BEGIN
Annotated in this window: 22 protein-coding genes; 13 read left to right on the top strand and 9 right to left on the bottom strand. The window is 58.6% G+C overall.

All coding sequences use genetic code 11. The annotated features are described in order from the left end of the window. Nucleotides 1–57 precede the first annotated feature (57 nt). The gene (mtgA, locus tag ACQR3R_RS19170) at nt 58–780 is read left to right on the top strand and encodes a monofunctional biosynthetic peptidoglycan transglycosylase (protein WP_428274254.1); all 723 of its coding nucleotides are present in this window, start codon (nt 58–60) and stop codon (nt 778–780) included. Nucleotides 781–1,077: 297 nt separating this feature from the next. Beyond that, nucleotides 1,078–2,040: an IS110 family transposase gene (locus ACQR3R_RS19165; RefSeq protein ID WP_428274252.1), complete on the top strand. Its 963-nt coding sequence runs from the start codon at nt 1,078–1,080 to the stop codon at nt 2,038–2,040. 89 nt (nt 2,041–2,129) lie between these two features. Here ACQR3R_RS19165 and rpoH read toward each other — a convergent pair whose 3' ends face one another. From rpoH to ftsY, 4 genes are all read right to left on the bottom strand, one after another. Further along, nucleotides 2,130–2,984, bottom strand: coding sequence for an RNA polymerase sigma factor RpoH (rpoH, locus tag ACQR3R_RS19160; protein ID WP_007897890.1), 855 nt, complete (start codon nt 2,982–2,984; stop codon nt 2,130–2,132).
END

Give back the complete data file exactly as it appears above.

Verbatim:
Annotated in this window: 22 protein-coding genes; 13 read left to right on the top strand and 9 right to left on the bottom strand. The window is 58.6% G+C overall.

All coding sequences use genetic code 11. The annotated features are described in order from the left end of the window. Nucleotides 1–57 precede the first annotated feature (57 nt). The gene (mtgA, locus tag ACQR3R_RS19170) at nt 58–780 is read left to right on the top strand and encodes a monofunctional biosynthetic peptidoglycan transglycosylase (protein WP_428274254.1); all 723 of its coding nucleotides are present in this window, start codon (nt 58–60) and stop codon (nt 778–780) included. Nucleotides 781–1,077: 297 nt separating this feature from the next. Beyond that, nucleotides 1,078–2,040: an IS110 family transposase gene (locus ACQR3R_RS19165; RefSeq protein ID WP_428274252.1), complete on the top strand. Its 963-nt coding sequence runs from the start codon at nt 1,078–1,080 to the stop codon at nt 2,038–2,040. 89 nt (nt 2,041–2,129) lie between these two features. Here ACQR3R_RS19165 and rpoH read toward each other — a convergent pair whose 3' ends face one another. From rpoH to ftsY, 4 genes are all read right to left on the bottom strand, one after another. Further along, nucleotides 2,130–2,984, bottom strand: coding sequence for an RNA polymerase sigma factor RpoH (rpoH, locus tag ACQR3R_RS19160; protein ID WP_007897890.1), 855 nt, complete (start codon nt 2,982–2,984; stop codon nt 2,130–2,132).